Introduction

LEGO Classic
Vintage Boxes of sets
This idea has been in my head for a while now, to collect all the boxes for sets in one place and present them as Brick Wall of the LEGO classics. However, there is a big difference in the boxes of the 90s and those that are currently being sold. I have described in detail this topic in a comparative article the city used to be and what is now.
LEGO Classic
Inside and back
Boxes were definitely stronger, and each set, starting with the medium size, had a cardboard drawer inside. The last significant difference is the alternative constructions available at the back of the packaging that stimulated the imagination and curiosity for the next hours of any young constructor. It proved that the bricks were universal enough to allow the creation of more than one structure.
It can be noted that two types of boxes were in use during the Town theme. Yellow with the word Legoland and started a bit later, because in the early 90s blue LEGO System packaging. Some sets were released in both versions, such as the 6541-1: Intercoastal Seaport from 1991. I saw this set in both yellow and blue pattern. From what I know, Yellow Legoland was sold in Europe mainly and the LEGO System surfaced on other continents faster. My favorite is the yellow Legoland box, as it reflects the atmosphere of those years.
LEGO Classic
Brick Wall 2017
In the photo above you can see all the packages that I have managed to collect so far from the LEGO classics with the emphasis on the Town theme. Technic's hides behind, because I ran out of space. However, nothing lost because I made a separate photo for them.
LEGO Classic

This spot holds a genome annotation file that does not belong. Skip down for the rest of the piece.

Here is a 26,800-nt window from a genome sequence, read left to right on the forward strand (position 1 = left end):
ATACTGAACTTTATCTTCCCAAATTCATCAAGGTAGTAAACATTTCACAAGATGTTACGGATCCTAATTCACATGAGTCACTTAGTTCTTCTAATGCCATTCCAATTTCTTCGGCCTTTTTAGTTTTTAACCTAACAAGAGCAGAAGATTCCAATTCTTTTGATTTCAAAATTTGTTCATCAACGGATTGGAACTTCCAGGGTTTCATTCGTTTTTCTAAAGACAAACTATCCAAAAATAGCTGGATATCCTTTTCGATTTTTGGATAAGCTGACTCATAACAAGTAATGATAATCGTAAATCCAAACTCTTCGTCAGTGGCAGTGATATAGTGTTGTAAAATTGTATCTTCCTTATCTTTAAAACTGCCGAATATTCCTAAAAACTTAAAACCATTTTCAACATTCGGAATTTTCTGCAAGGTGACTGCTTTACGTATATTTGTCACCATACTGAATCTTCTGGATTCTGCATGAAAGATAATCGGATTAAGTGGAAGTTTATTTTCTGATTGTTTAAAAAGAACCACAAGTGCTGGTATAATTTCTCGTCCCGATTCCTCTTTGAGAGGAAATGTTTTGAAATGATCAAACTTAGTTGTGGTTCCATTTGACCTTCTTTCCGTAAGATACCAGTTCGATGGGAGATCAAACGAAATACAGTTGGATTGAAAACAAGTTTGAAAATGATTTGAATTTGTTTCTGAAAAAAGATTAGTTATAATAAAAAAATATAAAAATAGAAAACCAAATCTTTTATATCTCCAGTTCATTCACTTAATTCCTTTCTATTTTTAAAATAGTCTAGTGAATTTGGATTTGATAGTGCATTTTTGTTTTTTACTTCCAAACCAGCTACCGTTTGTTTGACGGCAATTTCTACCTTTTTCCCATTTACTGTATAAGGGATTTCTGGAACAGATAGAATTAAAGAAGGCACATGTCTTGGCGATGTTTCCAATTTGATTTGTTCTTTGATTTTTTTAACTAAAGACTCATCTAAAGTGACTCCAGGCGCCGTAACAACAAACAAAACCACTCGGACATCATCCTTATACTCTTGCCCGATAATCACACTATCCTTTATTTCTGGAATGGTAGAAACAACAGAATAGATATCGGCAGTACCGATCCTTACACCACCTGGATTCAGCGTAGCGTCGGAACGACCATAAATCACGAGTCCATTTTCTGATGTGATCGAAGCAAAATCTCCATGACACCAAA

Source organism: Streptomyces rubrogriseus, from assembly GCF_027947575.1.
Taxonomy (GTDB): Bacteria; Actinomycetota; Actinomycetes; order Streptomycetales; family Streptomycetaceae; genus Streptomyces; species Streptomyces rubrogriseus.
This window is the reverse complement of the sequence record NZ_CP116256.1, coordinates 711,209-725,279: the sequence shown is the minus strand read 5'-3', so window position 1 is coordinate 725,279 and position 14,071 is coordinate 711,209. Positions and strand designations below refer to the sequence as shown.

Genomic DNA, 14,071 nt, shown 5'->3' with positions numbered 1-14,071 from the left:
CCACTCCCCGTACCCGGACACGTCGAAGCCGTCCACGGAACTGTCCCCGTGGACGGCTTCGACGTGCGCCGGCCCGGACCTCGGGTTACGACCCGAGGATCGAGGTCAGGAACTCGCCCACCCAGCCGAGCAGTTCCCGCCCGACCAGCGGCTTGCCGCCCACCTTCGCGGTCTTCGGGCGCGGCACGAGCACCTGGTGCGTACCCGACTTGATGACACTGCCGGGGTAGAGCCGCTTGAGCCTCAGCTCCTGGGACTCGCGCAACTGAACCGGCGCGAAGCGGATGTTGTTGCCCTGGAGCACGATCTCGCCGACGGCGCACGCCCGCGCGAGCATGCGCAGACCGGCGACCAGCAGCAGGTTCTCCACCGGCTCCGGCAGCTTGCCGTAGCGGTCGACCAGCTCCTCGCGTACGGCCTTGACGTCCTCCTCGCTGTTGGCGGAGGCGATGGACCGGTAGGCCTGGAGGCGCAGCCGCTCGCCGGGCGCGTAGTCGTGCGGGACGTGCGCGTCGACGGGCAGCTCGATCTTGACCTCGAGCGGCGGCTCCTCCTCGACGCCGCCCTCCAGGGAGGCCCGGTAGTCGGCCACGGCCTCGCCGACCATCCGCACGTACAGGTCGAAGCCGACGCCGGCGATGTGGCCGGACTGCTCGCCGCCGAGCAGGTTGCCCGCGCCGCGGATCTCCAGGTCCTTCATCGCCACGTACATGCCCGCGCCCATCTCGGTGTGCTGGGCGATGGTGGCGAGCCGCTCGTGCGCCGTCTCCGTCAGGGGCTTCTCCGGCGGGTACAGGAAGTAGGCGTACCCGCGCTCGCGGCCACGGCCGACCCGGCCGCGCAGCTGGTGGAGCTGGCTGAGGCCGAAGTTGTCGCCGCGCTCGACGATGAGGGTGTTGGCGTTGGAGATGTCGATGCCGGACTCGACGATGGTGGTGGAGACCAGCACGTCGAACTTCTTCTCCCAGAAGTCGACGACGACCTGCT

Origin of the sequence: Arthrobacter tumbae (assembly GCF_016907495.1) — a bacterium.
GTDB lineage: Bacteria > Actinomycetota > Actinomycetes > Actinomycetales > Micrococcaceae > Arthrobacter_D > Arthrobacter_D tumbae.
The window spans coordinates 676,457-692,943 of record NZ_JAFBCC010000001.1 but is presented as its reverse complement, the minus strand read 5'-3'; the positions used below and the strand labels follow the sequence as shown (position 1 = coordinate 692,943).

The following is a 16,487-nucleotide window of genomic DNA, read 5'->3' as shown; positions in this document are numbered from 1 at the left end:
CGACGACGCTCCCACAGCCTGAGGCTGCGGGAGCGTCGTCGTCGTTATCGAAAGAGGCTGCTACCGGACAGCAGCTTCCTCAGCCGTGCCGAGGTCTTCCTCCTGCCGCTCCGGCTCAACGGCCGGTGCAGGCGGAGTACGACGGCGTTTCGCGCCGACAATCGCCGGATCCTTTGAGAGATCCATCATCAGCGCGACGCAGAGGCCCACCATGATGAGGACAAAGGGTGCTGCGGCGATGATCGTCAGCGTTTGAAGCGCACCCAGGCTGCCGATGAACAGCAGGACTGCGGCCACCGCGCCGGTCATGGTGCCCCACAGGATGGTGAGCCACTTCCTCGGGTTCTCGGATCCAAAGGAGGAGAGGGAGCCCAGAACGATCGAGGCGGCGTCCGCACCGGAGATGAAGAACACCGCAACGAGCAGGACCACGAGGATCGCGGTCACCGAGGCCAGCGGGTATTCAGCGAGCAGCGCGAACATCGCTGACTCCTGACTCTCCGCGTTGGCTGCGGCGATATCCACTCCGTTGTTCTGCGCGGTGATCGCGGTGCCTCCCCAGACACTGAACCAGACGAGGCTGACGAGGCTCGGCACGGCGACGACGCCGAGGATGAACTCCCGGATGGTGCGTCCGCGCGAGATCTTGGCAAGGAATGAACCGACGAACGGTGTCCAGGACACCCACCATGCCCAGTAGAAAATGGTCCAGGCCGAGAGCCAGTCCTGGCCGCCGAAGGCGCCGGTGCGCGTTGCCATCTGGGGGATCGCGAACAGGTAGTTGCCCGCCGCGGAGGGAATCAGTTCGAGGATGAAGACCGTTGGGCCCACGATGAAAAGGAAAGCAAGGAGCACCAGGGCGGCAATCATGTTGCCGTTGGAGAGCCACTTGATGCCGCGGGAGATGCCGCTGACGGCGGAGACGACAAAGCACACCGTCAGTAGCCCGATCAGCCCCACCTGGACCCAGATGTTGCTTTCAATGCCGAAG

Technic
The Technic boxes were released in two versions. By the early 80s, they appeared in the style of the LEGO-8030-1 or LEGO-8055-1. The next sets, from the late 80s and 90s, had a new template, which is quite expressive and is more often present on the boxes seen in the picture above.
The biggest package for the LEGO set I've seen so far is the LEGO-8094-1. The LEGO-8062-1 is only a little smaller than the 7745-1: High-Speed City Express, and you can see how big the printer is. To be honest, this is a pure marketing trick, because this set can successfully fit in the package twice smaller. However, seeing such a huge box eyes are definitely shining brighter.

In conclusion, the biggest sentiment I have for the 6349-1: Holiday Villa and it was the first set I bought with the box. This is a piece of interesting history, and for someone associated with LEGO since childhood it is also a journey into the past. But with all sentiments aside, I sincerely wish all consumers, that LEGO group will return to such packages at least partially. They were interesting and practical. As a kid I did not even think to throw them away. The first reason was that I kept the bricks or assembled constructions inside the drawer, besides all that they were too interesting to just trash them.
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